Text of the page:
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Candidate Takes Aim at Incumbent Blumenauer

Updated: Aug 17, 2023

Says 24 years in office is enough


Beverly Corbell

Albert Lee is challenging incumbent U.S. Rep. Earl Blumenauer for the Democratic nomination in Oregon’s Third Congressional District, covering most of Portland and Multnomah County.


Albert Lee, an active member of Portland’s African American community and a former college dean, is running for Congress in Oregon’s Third Congressional District by challenging longtime incumbent Earl Blumenauer for the Democratic Party nomination.


Lee said he resigned his employment as head of the business and computing division at Portland Community College’s Sylvania campus to have the time to mount a serious campaign for the May Primary race. In an interview with the Portland Observer, he called out Blumenauer for being in the job for too long and accused him of being an ineffective representative for the people of Portland and Multnomah County which comprise the district.


Lee said climate change, was one example, citing Blumenauer as a hypocrite for being a supporter of the Green New Deal promoting green jobs for the disadvantaged and preserving natural resources, but having a large, personal financial stake in the fossil fuel industry.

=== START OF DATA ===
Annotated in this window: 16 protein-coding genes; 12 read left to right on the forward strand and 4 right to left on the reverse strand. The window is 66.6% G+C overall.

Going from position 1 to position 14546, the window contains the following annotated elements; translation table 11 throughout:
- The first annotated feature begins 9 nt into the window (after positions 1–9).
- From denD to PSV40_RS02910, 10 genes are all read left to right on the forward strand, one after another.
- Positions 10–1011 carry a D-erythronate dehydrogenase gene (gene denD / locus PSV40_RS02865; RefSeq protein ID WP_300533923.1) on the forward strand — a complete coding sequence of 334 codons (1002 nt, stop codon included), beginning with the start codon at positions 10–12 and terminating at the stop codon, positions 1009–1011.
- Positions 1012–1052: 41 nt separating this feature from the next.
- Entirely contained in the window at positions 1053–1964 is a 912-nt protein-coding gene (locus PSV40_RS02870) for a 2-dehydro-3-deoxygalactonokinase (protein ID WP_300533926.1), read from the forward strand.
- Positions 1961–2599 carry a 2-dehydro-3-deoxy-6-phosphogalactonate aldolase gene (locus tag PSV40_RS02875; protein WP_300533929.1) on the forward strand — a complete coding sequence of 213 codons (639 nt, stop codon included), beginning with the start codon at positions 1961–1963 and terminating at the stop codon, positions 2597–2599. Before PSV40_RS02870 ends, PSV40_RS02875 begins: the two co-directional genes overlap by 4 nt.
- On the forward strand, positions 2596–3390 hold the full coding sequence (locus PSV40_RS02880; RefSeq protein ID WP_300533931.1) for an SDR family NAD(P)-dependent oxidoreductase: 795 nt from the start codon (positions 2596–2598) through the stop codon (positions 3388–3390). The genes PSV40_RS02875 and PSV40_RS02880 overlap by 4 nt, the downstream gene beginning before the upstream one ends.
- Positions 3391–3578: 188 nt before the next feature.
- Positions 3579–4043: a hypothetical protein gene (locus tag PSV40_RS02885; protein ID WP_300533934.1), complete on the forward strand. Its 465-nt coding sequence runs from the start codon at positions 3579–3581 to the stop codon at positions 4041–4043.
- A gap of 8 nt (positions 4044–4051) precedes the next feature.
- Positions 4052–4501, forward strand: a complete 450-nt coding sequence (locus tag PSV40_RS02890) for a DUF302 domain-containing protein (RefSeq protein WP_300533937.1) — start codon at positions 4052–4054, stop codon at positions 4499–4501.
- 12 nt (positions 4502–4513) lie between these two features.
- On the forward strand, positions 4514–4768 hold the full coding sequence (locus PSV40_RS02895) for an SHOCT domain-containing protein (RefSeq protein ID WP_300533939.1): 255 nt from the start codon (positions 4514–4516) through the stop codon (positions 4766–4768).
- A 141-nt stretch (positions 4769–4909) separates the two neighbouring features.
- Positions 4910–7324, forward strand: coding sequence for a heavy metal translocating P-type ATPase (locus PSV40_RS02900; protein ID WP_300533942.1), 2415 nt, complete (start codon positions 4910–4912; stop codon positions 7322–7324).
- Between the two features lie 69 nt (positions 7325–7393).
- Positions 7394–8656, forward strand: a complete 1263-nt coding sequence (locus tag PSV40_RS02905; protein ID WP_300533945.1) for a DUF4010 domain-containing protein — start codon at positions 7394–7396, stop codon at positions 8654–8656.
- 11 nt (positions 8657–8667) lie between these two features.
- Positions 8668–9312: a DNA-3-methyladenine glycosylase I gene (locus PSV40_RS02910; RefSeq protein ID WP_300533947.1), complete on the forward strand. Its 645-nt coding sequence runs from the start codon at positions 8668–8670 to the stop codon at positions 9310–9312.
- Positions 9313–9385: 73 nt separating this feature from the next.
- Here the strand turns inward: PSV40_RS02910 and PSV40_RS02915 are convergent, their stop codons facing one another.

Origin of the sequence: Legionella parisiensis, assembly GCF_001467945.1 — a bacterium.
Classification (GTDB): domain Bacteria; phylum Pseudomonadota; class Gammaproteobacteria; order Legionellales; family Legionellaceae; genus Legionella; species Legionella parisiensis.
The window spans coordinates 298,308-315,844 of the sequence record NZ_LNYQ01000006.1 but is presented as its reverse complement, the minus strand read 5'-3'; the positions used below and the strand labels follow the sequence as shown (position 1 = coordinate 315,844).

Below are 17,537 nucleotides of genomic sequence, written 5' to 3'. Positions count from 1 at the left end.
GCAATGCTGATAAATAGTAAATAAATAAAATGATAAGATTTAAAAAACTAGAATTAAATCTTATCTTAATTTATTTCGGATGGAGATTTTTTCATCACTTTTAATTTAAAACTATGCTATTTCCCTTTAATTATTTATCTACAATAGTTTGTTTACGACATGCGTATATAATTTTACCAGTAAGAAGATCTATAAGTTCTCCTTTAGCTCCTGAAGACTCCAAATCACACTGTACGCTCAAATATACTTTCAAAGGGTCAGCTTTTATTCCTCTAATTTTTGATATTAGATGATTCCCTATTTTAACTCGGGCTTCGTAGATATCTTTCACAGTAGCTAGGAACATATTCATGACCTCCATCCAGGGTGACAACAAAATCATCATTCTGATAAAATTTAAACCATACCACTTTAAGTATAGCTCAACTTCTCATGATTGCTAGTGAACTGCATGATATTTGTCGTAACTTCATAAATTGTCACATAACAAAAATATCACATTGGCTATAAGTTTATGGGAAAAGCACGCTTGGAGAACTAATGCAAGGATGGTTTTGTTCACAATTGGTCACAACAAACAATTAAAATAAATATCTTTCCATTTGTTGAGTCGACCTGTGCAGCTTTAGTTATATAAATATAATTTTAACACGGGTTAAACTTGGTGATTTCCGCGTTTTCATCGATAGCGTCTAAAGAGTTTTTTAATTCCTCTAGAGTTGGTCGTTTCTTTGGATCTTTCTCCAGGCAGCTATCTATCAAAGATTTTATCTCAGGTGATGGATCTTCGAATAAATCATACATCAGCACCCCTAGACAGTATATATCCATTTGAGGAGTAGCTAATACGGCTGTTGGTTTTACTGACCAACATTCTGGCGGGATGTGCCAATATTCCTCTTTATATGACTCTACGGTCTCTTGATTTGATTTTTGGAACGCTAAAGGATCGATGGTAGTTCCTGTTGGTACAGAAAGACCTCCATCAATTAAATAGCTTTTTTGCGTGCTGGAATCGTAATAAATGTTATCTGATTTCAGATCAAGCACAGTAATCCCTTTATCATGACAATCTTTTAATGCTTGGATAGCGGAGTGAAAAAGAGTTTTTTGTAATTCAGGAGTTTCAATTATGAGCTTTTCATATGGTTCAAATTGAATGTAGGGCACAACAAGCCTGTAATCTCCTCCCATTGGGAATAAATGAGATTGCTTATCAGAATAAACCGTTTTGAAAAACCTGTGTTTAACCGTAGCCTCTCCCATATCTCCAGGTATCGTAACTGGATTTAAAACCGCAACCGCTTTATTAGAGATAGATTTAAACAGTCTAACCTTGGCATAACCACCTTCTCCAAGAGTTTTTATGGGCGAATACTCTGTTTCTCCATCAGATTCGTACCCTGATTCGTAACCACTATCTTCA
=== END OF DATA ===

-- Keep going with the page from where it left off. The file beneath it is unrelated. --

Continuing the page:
“Many look at him as a climate change champion, but he owns millions in fossil fuel stocks, particularly with Northwest Natural Gas,” Lee said. “You can’t, on one hand, say you’re a proponent for the climate but on the other hand, are really profiting on extractive resources – fossil fuels – and what I see as lip service progressivism.”


Blumenauer’s financial disclosure report for the clerk of the House of Representatives lists assets of between $1-5 million of common stock of Northwest Natural and between $100,000 and $250,000 in retirement dividends. Blumenauer’s wife, Margaret Kirkpatrick, is senior vice president and general counsel for Northwest Natural.


Lee says that although Blumenauer claims to be against Citizens United, the Supreme Court case that gave corporations more political power by lifting restrictions on campaign donations, about 65 percent of his funding comes from corporations.


“It’s lip-service progressivism, telling you what you want to hear, but he's doing the exact opposite,” Lee said.


The candidate also takes issue with Blumenauer’s reputation as a strong liberal by pointing out his vote to support the 1996 Defense of Marriage Act that said marriage could only be between a man and a woman. Blumenauer has said in the past he long regretted the vote, calling it a compromise with Republicans and one of his biggest mistakes in Congress. The law was found unconstitutional and repealed in 2013. Since then, Blumenauer has been a consistent supporter of LGBTQ rights.


Lee also objects to Blumenauer’s support of the Fosta-Sesta Act, which was intended to protect sex trafficking victims. But Lee says the 2019 bill actually pushed sex work and child trafficking on the Internet further underground and made the crimes harder to detect.